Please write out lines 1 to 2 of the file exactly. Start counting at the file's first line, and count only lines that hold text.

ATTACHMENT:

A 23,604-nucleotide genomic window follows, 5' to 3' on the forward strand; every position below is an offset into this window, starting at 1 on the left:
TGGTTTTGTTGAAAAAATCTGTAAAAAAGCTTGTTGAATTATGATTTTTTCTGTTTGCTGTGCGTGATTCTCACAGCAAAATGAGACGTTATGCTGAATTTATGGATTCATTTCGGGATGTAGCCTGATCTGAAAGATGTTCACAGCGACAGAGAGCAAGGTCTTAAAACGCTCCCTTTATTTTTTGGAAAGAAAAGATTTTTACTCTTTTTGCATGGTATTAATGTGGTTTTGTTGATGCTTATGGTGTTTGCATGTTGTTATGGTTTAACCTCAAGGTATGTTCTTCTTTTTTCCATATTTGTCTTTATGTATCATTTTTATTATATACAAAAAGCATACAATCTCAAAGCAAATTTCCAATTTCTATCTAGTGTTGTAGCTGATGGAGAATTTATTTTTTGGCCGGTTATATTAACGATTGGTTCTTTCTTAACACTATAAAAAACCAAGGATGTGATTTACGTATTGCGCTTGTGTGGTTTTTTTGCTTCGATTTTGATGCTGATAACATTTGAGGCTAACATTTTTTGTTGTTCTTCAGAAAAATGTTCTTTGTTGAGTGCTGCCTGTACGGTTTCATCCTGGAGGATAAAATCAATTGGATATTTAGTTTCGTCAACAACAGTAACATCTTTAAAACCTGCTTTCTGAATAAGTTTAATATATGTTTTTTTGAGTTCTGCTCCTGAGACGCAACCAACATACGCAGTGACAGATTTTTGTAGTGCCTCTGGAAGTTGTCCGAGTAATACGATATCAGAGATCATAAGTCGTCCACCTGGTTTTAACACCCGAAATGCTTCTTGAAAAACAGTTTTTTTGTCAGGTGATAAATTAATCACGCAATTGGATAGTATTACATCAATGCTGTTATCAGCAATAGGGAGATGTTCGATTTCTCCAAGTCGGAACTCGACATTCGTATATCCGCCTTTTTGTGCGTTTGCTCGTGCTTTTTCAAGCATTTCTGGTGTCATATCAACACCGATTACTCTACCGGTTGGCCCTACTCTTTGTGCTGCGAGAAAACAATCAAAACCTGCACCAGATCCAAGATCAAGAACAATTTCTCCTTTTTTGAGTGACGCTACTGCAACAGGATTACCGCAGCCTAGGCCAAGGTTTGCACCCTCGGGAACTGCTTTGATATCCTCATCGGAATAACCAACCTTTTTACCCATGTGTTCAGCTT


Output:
A 23,604-nucleotide genomic window follows, 5' to 3' on the forward strand; every position below is an offset into this window, starting at 1 on the left:
TGGTTTTGTTGAAAAAATCTGTAAAAAAGCTTGTTGAATTATGATTTTTTCTGTTTGCTGTGCGTGATTCTCACAGCAAAATGAGACGTTATGCTGAATTTATGGATTCATTTCGGGATGTAGCCTGATCTGAAAGATGTTCACAGCGACAGAGAGCAAGGTCTTAAAACGCTCCCTTTATTTTTTGGAAAGAAAAGATTTTTACTCTTTTTGCATGGTATTAATGTGGTTTTGTTGATGCTTATGGTGTTTGCATGTTGTTATGGTTTAACCTCAAGGTATGTTCTTCTTTTTTCCATATTTGTCTTTATGTATCATTTTTATTATATACAAAAAGCATACAATCTCAAAGCAAATTTCCAATTTCTATCTAGTGTTGTAGCTGATGGAGAATTTATTTTTTGGCCGGTTATATTAACGATTGGTTCTTTCTTAACACTATAAAAAACCAAGGATGTGATTTACGTATTGCGCTTGTGTGGTTTTTTTGCTTCGATTTTGATGCTGATAACATTTGAGGCTAACATTTTTTGTTGTTCTTCAGAAAAATGTTCTTTGTTGAGTGCTGCCTGTACGGTTTCATCCTGGAGGATAAAATCAATTGGATATTTAGTTTCGTCAACAACAGTAACATCTTTAAAACCTGCTTTCTGAATAAGTTTAATATATGTTTTTTTGAGTTCTGCTCCTGAGACGCAACCAACATACGCAGTGACAGATTTTTGTAGTGCCTCTGGAAGTTGTCCGAGTAATACGATATCAGAGATCATAAGTCGTCCACCTGGTTTTAACACCCGAAATGCTTCTTGAAAAACAGTTTTTTTGTCAGGTGATAAATTAATCACGCAATTGGATAGTATTACATCAATGCTGTTATCAGCAATAGGGAGATGTTCGATTTCTCCAAGTCGGAACTCGACATTCGTATATCCGCCTTTTTGTGCGTTTGCTCGTGCTTTTTCAAGCATTTCTGGTGTCATATCAACACCGATTACTCTACCGGTTGGCCCTACTCTTTGTGCTGCGAGAAAACAATCAAAACCTGCACCAGATCCAAGATCAAGAACAATTTCTCCTTTTTTGAGTGACGCTACTGCAACAGGATTACCGCAGCCTAGGCCAAGGTTTGCACCCTCGGGAACTGCTTTGATATCCTCATCGGAATAACCAACCTTTTTACCCATGTGTTCAGCTT